ENTRY INTO FORCE of the European Convention on Human Rights

3 September 1953

Number of implemented cases*



Compensation for North Sea divers denied access to information about health risks

Hundreds of divers suffered long-term health problems after taking part in diving operations during Norway’s “pioneer era” of oil exploration. The European court found that Norway had violated their human rights because they were denied access to information about health risks. The judgment allowed the divers to secure more compensation from the Norwegian government.

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Newspaper’s free speech victory leads to reforms

In 1988 the local newspaper Bladet Tromsø published claims by a government inspector alleging misconduct by certain seal hunters. The Norwegian courts found the newspaper liable for defamation, saying that it had relied too heavily on government reports. The European court ruled that this violated the paper’s right to free speech – leading to reforms to protect freedom of expression.

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Fairer television coverage for small political parties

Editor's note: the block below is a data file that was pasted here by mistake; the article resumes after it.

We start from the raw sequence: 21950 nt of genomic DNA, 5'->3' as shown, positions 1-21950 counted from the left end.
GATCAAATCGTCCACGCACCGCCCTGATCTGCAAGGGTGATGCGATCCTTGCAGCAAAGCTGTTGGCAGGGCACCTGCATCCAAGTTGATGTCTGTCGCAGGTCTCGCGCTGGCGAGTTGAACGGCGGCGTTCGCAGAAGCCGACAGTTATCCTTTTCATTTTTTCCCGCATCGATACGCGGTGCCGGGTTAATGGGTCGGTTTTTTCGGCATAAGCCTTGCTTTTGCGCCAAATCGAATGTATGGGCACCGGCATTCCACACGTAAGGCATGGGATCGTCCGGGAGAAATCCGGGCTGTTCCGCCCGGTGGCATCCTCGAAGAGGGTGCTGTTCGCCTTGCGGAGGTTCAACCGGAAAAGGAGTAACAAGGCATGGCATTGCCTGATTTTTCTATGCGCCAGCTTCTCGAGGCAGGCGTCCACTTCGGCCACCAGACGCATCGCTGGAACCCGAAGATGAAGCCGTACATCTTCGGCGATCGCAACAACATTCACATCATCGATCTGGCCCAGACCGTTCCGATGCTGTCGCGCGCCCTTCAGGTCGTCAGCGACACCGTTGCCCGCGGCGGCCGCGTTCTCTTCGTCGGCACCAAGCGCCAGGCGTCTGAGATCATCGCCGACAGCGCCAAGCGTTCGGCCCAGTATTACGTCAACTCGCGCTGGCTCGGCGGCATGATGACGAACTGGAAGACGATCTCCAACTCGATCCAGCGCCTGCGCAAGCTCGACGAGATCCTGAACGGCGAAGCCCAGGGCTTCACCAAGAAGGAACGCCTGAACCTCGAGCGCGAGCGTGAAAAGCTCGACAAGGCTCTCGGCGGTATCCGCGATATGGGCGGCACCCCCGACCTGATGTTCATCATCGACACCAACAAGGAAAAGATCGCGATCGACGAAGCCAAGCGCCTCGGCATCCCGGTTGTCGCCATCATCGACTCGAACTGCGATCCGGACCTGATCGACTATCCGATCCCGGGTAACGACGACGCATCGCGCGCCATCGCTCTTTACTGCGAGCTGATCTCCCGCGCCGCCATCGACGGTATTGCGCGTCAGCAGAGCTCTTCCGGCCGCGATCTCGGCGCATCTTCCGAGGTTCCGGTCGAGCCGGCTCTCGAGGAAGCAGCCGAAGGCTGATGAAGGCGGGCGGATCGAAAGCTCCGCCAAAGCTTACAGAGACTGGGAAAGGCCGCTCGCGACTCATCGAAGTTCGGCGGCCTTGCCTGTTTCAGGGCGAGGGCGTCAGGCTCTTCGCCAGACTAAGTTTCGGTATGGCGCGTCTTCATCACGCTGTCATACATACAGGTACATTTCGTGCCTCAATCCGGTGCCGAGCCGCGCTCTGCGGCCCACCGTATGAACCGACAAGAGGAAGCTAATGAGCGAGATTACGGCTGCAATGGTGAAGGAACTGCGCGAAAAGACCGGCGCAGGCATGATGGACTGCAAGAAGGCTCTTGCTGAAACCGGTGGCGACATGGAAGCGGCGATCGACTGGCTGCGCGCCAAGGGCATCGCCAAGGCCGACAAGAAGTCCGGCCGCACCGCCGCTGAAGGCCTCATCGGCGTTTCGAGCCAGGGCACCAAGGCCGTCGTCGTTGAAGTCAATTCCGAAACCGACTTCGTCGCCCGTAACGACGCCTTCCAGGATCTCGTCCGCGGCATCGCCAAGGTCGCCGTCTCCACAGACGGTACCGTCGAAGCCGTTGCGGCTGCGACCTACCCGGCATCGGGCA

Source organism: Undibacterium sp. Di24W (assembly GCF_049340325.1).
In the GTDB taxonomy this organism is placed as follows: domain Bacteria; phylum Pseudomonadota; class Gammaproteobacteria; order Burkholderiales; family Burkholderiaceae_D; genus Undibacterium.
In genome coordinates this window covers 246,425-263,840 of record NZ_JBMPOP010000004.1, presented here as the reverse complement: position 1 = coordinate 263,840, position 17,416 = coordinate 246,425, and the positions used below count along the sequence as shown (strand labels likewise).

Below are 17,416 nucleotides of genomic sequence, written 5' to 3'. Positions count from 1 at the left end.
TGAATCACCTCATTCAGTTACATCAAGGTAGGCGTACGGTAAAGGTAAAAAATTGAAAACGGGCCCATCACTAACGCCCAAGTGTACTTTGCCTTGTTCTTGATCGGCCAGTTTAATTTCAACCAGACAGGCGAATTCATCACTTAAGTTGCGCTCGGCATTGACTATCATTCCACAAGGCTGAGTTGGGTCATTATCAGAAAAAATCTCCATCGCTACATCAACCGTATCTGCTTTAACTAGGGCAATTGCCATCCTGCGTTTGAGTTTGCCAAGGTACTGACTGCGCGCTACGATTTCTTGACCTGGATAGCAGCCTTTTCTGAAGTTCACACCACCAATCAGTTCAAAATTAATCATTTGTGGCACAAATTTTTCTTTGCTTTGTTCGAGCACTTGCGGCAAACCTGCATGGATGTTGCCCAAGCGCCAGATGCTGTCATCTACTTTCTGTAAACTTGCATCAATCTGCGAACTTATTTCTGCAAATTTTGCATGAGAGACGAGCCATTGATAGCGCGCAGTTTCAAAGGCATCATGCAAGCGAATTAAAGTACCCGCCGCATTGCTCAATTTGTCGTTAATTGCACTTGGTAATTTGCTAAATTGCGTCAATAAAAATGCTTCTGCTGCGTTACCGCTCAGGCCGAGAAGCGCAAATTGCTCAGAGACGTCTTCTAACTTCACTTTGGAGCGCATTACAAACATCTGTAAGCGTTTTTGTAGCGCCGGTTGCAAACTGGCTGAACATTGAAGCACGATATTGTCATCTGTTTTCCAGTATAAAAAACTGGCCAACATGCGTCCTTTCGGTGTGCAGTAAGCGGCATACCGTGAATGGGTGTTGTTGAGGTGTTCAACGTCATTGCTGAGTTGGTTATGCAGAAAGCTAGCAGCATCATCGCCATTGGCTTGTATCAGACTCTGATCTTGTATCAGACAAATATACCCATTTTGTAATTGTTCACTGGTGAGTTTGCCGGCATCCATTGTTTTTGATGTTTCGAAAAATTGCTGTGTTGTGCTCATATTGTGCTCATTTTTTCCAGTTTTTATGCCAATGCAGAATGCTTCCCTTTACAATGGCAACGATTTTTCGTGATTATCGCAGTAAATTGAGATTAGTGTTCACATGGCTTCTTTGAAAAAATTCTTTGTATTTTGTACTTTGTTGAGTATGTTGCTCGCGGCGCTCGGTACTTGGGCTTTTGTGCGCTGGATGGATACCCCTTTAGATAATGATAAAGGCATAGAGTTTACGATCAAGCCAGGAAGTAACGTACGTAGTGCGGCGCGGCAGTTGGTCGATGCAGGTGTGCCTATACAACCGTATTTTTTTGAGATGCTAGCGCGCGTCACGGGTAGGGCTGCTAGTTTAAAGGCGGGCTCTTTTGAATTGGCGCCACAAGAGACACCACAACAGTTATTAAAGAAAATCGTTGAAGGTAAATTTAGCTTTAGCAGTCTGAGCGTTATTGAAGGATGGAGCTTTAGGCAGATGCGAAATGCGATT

Small political parties received virtually no television news coverage and were banned from TV advertising. The European court ruled that this left the Pensioner’s Party with no way of transmitting its message on TV, violating its right to free speech. Reforms were made to political broadcasting rules, requiring the national broadcaster to include smaller parties in its TV coverage.

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* This figure includes all judgments and decisions from the European Court of Human Rights (including friendly settlements) concerning which the Council of Europe’s Committee of Ministers has decided that all necessary follow-up measures have been taken. Source: the database of the Department for the Execution of Judgments of the ECHR, HUDOC-EXEC.